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Posted on June 6, 2017 in Artists-in-Residence
Understanding Northwest Coast First Nations Dance

Mique’l Dangeli Photo Chris Randle

Leading up to Ancestralizing the Present on June 10, the event’s curator (and Dance Centre Artist-in-Residence) Dr. Mique’l Dangeli breaks down four fundamental aspects necessary in generating a more complex understanding of Northwest Coast First Nations Dance.

  1. The Northwest Coast is one of the most diverse regions of Indigenous people in North America.

    The cultural and linguistic diversity in this region is extreme, one of the most diverse regions of Indigenous people in what colonialism has deemed North America. Northwest Coast First Nations refers specifically to the Indigenous peoples whose territories are now known as Western Washington, the Coast of British Columbia, and the Southeast Alaskan Panhandle. The diversity in cultural practices, as well as shared or similar beliefs and practices, is not only at the heart of—but also accounts for—the strength of the work of Northwest Coast First Nations dance artists and their dance groups.
     
  2. “Dance Groups,” not dance troupes or companies, are central to the expression of identity and Indigenous rights on the Northwest Coast.

    The term dance group is used in the everyday vernacular of Northwest Coast First Nations people to refer to collectives of singers, drummers, and dancers­­ who perform songs and dances owned by their Nations, families, and communities. Membership of each dance group is self-determined and delineated in a variety of ways. Intergenerationality is central to Indigenous pedagogical practices (ways of teaching) that allow for embodied knowledge to be transferred and maintained by people of all generations.

    Ownership of songs and dances performed by dance groups are passed down hereditarily and/or given, what we refer to as ‘gifted’, between individuals, communities, and Nations. Rights to songs and dances, are governed by what First Nations people refer to as protocol—bodies of laws that form Indigenous legal systems. The relationship between protocol and Northwest Coast First Nations dance practices is immensely complex. The main point I wish to make is that for Northwest Coast First Nations people, songs and dances are not only an integral expression of our identities, an embodied archive of our languages, histories, relationships to and ownership of land and waterways, but it is also our legal system. The act of singing a song or performing a dance that does not belong to you, is a claim—through Indigenous legal means—to another’s identity and the territorial rights owned by that hereditary line. This is one of the many reasons why appropriation hurts our communities so deeply.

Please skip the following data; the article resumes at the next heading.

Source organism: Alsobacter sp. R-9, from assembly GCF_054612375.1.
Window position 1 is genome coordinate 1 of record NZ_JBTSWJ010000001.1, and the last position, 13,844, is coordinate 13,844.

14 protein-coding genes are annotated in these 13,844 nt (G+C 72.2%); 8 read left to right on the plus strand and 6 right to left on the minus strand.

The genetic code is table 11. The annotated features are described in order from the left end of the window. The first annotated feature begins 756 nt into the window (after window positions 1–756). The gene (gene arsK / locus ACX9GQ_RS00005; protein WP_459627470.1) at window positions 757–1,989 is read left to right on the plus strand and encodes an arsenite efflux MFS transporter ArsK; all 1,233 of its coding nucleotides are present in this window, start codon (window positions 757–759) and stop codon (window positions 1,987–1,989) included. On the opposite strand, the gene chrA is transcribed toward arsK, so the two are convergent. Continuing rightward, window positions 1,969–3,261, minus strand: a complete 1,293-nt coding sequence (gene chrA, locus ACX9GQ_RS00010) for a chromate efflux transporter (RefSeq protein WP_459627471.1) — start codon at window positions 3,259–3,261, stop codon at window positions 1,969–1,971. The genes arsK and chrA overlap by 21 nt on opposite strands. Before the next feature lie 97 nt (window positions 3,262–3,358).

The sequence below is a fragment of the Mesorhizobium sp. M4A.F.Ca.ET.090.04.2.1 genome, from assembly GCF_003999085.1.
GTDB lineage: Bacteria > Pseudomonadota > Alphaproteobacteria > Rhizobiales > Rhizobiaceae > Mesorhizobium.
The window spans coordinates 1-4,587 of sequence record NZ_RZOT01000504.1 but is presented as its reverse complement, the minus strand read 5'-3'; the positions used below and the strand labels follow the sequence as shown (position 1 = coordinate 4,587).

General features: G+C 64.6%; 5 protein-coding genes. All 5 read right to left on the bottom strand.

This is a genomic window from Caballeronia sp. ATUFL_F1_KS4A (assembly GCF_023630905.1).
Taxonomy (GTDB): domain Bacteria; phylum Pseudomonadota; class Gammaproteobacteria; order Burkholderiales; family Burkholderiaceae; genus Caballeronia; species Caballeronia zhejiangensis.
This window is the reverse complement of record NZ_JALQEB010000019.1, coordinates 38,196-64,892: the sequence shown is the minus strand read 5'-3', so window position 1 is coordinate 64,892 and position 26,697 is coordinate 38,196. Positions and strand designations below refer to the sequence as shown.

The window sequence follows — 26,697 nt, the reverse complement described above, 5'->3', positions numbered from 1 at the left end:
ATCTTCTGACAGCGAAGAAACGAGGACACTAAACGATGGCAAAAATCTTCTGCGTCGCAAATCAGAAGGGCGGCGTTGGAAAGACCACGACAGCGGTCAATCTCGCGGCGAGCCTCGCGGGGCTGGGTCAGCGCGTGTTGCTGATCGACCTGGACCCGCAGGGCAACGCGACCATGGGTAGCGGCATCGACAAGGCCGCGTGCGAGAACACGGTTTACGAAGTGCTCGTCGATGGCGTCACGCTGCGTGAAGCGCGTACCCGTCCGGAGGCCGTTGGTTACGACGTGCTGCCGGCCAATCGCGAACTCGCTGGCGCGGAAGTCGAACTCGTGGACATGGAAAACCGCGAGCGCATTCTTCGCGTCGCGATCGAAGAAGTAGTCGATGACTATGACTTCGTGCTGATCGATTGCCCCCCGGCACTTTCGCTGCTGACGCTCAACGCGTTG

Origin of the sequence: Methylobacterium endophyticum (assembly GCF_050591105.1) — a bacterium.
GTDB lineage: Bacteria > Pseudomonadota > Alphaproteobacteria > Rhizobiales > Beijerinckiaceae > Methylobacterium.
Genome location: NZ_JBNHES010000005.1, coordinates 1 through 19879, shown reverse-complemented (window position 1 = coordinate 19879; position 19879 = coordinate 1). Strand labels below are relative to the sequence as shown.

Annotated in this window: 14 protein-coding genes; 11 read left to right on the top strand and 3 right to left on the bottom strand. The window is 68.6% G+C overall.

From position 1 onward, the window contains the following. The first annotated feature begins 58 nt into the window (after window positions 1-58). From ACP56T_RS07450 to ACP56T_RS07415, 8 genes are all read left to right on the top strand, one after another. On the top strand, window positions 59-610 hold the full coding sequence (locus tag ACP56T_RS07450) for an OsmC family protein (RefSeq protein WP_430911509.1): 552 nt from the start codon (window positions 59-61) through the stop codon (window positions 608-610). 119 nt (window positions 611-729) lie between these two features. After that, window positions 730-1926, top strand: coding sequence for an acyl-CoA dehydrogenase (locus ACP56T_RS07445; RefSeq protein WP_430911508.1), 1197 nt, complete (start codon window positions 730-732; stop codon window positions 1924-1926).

3. Northwest Coast First Nations songs, dances, and ceremonies were outlawed in Canada from 1884-1951. For 67 years, it was illegal to be who were truly are.

    Northwest Coast First Nations dance practices cannot be separated from their criminalization in Canada from 1884 to 1951. I feel that I must share a conversation I commonly have regarding frustration to the response Indigenous groups have toward “Reconciliation” efforts: “Why don’t your people share your practices by teaching others to do them?” A simple answer is: Because it is who we are. We have inherited the right to perform these songs and dances from our ancestors. It’s only been legal for us to do so for the past 65 years. Rather than asking us to teach non-First Nations people, as a part of so-called “Reconciliation,” provide us with the support (space and funding) to strengthen our own practices and recover what we have lost during our cultural genocide.
     
  4. They might look like old songs and dance to you, but they are new to us.

    Northwest Coast First Nations dance artists are composing new songs and choreographing new dances nearly every day. Along the coast, hundreds of new songs and dances are being brought to life (performed for the first time) by First Nations people in ceremony at potlatches and during public events every year. Because we are in our regalia (ceremonial clothing) and singing in our language doesn’t mean that what we are performing is ancient. We are continuing the ways of our ancestors by writing our lived history into songs and dances for future generations to embody.

N’toyaxsism! ~ My gratitude to all of you.
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This blog post has been extracted from a longer article titled Dancing Our Identity:Four Fundamental Aspects Necessary in Generating a More Complex Understanding of Northwest Coast First Nations Dance by Dr. Mique’l Dangeli, which originally appeared in the March/April 2016 edition of Dance Central.

Ancestralizing The Present
June 10, 2017, 1-7pm at Scotiabank Dance Centre in Vancouver.
Free admission: all welcome.

Details and full schedule.

Photo credit: Chris Randle

 

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